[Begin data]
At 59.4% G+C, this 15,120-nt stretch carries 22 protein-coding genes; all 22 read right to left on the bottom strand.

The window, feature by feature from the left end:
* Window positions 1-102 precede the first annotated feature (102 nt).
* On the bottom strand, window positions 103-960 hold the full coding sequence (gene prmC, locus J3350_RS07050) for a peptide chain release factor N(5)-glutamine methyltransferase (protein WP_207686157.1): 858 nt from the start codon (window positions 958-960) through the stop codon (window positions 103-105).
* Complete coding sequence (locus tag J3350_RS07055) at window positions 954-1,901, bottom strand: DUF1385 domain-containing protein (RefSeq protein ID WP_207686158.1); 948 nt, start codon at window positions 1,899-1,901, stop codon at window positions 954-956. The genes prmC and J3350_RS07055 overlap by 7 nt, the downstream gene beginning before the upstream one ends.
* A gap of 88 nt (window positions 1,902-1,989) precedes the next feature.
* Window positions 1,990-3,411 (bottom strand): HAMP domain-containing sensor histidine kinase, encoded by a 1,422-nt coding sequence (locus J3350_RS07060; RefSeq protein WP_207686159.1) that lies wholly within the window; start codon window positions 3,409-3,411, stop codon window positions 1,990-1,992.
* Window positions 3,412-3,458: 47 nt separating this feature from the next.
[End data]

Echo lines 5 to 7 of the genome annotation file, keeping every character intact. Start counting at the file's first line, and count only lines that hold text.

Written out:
* Complete coding sequence (locus tag J3350_RS07055) at window positions 954-1,901, bottom strand: DUF1385 domain-containing protein (RefSeq protein ID WP_207686158.1); 948 nt, start codon at window positions 1,899-1,901, stop codon at window positions 954-956. The genes prmC and J3350_RS07055 overlap by 7 nt, the downstream gene beginning before the upstream one ends.
* A gap of 88 nt (window positions 1,902-1,989) precedes the next feature.
* Window positions 1,990-3,411 (bottom strand): HAMP domain-containing sensor histidine kinase, encoded by a 1,422-nt coding sequence (locus J3350_RS07060; RefSeq protein WP_207686159.1) that lies wholly within the window; start codon window positions 3,409-3,411, stop codon window positions 1,990-1,992.